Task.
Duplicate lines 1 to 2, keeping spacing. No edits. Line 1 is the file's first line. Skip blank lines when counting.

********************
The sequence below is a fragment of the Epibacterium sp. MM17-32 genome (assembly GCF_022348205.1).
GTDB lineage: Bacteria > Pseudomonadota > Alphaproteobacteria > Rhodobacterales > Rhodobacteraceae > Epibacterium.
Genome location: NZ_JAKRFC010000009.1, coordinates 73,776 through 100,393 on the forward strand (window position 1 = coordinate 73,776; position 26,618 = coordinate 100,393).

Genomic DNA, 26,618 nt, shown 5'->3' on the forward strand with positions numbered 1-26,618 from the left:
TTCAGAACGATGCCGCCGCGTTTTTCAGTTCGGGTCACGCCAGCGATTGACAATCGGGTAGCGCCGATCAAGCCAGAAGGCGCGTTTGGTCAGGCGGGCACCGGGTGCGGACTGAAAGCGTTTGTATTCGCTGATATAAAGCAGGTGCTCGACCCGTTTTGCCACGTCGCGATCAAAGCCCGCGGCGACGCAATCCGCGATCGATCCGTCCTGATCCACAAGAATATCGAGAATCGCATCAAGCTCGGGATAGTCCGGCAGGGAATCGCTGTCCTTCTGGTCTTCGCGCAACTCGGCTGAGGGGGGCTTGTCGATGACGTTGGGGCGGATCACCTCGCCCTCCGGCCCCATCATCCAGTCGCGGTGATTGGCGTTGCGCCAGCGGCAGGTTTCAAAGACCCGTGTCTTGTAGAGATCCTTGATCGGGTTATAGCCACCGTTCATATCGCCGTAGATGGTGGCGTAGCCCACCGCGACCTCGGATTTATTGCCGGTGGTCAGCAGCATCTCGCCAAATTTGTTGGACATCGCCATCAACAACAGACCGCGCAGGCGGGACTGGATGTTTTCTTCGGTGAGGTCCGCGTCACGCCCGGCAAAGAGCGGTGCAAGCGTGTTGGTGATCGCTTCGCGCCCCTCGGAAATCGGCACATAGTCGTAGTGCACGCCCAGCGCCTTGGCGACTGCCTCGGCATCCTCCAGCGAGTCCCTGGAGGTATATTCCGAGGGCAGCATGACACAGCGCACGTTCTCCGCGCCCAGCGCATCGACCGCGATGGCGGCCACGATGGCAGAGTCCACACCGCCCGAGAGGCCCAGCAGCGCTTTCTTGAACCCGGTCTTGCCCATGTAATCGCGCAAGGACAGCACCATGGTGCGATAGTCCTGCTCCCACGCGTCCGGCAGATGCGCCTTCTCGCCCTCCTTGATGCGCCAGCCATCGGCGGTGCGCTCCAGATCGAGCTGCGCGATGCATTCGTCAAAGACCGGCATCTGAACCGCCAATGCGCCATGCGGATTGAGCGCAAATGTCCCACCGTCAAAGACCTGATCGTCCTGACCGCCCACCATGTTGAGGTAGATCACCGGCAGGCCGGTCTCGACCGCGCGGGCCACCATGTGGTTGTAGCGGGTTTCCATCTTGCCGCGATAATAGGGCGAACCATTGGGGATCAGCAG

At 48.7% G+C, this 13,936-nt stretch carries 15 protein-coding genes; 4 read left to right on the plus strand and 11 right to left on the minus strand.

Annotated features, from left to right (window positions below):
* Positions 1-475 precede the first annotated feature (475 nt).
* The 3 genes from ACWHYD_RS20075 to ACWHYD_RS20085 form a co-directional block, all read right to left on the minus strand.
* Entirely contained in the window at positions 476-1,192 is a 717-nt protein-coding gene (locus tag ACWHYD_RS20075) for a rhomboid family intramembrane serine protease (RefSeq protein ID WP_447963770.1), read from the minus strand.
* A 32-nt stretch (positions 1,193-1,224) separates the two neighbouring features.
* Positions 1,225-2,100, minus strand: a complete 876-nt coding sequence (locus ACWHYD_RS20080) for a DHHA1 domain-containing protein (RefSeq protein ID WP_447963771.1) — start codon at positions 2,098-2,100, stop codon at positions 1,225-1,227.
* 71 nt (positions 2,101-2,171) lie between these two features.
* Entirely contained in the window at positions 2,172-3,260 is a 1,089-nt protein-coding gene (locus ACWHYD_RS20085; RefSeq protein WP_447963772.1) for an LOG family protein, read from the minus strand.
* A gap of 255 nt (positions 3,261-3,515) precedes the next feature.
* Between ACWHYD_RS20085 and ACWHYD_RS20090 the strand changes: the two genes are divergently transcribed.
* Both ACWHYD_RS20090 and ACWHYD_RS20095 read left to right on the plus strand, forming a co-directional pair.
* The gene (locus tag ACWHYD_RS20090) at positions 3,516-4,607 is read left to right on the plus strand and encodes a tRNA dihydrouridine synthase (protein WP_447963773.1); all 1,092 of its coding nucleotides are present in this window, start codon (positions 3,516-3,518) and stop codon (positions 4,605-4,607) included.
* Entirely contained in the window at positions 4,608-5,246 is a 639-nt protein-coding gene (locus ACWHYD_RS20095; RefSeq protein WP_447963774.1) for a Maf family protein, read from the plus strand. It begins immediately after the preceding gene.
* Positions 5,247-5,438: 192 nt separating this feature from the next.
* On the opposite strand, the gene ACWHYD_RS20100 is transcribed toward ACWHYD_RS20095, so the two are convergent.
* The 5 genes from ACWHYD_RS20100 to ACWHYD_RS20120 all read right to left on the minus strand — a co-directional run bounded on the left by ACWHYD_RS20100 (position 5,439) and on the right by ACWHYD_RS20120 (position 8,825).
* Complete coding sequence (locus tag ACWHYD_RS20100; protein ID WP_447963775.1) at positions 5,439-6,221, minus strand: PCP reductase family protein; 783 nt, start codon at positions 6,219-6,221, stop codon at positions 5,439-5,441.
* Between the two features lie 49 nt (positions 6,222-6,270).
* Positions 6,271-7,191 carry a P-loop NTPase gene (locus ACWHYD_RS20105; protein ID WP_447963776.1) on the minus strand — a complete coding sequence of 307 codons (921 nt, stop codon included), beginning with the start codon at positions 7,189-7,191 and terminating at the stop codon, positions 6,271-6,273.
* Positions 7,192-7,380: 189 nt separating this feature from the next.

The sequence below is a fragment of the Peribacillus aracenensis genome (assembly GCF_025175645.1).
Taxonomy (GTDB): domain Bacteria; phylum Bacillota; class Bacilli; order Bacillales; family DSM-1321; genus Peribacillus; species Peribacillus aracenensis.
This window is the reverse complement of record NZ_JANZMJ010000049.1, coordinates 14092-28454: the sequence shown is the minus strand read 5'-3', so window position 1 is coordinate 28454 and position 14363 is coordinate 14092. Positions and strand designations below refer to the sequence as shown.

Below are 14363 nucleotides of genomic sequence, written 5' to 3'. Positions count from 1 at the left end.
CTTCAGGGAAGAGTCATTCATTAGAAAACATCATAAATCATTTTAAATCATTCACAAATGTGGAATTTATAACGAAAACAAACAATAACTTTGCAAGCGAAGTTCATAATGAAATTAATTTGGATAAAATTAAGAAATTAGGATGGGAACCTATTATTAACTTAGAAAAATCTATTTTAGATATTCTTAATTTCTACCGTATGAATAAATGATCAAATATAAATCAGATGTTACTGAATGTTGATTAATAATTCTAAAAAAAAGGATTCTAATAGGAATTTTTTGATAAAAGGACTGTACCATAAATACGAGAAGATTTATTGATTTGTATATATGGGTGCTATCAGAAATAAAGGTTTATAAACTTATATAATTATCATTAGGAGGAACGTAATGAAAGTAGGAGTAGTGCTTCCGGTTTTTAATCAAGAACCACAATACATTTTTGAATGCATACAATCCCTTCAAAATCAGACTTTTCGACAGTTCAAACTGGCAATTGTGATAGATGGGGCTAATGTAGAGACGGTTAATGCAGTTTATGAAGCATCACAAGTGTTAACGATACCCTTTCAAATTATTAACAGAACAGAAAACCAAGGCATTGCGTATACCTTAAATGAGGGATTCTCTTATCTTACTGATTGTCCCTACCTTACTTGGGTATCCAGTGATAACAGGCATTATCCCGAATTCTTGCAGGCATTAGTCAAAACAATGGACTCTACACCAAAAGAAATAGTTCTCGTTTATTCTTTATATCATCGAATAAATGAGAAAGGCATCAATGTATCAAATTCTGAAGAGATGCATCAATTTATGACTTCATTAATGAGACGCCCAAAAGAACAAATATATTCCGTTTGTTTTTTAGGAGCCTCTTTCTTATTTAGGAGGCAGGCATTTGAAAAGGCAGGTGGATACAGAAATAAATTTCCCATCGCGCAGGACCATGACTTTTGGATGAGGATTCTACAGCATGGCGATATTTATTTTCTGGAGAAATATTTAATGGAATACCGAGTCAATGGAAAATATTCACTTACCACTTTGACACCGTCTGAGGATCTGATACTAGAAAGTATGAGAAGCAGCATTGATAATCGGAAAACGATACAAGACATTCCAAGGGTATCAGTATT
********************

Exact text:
The sequence below is a fragment of the Epibacterium sp. MM17-32 genome (assembly GCF_022348205.1).
GTDB lineage: Bacteria > Pseudomonadota > Alphaproteobacteria > Rhodobacterales > Rhodobacteraceae > Epibacterium.